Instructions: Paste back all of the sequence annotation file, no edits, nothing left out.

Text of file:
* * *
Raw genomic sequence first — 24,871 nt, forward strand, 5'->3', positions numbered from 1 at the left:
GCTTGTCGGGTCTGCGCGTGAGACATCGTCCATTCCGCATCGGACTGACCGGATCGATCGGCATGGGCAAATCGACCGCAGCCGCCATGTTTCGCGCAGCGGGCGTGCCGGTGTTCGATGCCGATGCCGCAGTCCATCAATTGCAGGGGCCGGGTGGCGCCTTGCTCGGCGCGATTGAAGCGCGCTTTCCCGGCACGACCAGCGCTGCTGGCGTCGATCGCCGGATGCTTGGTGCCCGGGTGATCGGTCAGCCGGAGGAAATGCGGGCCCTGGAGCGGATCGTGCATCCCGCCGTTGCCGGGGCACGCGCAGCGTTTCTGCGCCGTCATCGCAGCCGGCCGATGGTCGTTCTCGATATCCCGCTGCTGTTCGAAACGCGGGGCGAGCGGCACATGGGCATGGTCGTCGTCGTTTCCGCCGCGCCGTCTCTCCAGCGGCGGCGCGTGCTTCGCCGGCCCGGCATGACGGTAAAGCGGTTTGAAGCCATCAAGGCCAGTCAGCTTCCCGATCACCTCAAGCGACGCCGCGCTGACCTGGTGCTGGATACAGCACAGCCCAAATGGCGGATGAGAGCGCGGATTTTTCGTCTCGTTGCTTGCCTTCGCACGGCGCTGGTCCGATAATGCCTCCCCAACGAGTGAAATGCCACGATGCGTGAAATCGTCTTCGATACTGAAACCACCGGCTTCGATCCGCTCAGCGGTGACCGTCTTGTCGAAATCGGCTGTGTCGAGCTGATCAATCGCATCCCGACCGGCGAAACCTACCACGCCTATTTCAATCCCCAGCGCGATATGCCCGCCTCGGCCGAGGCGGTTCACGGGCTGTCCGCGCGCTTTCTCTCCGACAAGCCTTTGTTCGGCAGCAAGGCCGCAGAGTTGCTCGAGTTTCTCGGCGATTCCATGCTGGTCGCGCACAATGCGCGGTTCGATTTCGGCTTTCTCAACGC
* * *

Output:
Raw genomic sequence first — 24,871 nt, forward strand, 5'->3', positions numbered from 1 at the left:
GCTTGTCGGGTCTGCGCGTGAGACATCGTCCATTCCGCATCGGACTGACCGGATCGATCGGCATGGGCAAATCGACCGCAGCCGCCATGTTTCGCGCAGCGGGCGTGCCGGTGTTCGATGCCGATGCCGCAGTCCATCAATTGCAGGGGCCGGGTGGCGCCTTGCTCGGCGCGATTGAAGCGCGCTTTCCCGGCACGACCAGCGCTGCTGGCGTCGATCGCCGGATGCTTGGTGCCCGGGTGATCGGTCAGCCGGAGGAAATGCGGGCCCTGGAGCGGATCGTGCATCCCGCCGTTGCCGGGGCACGCGCAGCGTTTCTGCGCCGTCATCGCAGCCGGCCGATGGTCGTTCTCGATATCCCGCTGCTGTTCGAAACGCGGGGCGAGCGGCACATGGGCATGGTCGTCGTCGTTTCCGCCGCGCCGTCTCTCCAGCGGCGGCGCGTGCTTCGCCGGCCCGGCATGACGGTAAAGCGGTTTGAAGCCATCAAGGCCAGTCAGCTTCCCGATCACCTCAAGCGACGCCGCGCTGACCTGGTGCTGGATACAGCACAGCCCAAATGGCGGATGAGAGCGCGGATTTTTCGTCTCGTTGCTTGCCTTCGCACGGCGCTGGTCCGATAATGCCTCCCCAACGAGTGAAATGCCACGATGCGTGAAATCGTCTTCGATACTGAAACCACCGGCTTCGATCCGCTCAGCGGTGACCGTCTTGTCGAAATCGGCTGTGTCGAGCTGATCAATCGCATCCCGACCGGCGAAACCTACCACGCCTATTTCAATCCCCAGCGCGATATGCCCGCCTCGGCCGAGGCGGTTCACGGGCTGTCCGCGCGCTTTCTCTCCGACAAGCCTTTGTTCGGCAGCAAGGCCGCAGAGTTGCTCGAGTTTCTCGGCGATTCCATGCTGGTCGCGCACAATGCGCGGTTCGATTTCGGCTTTCTCAACGC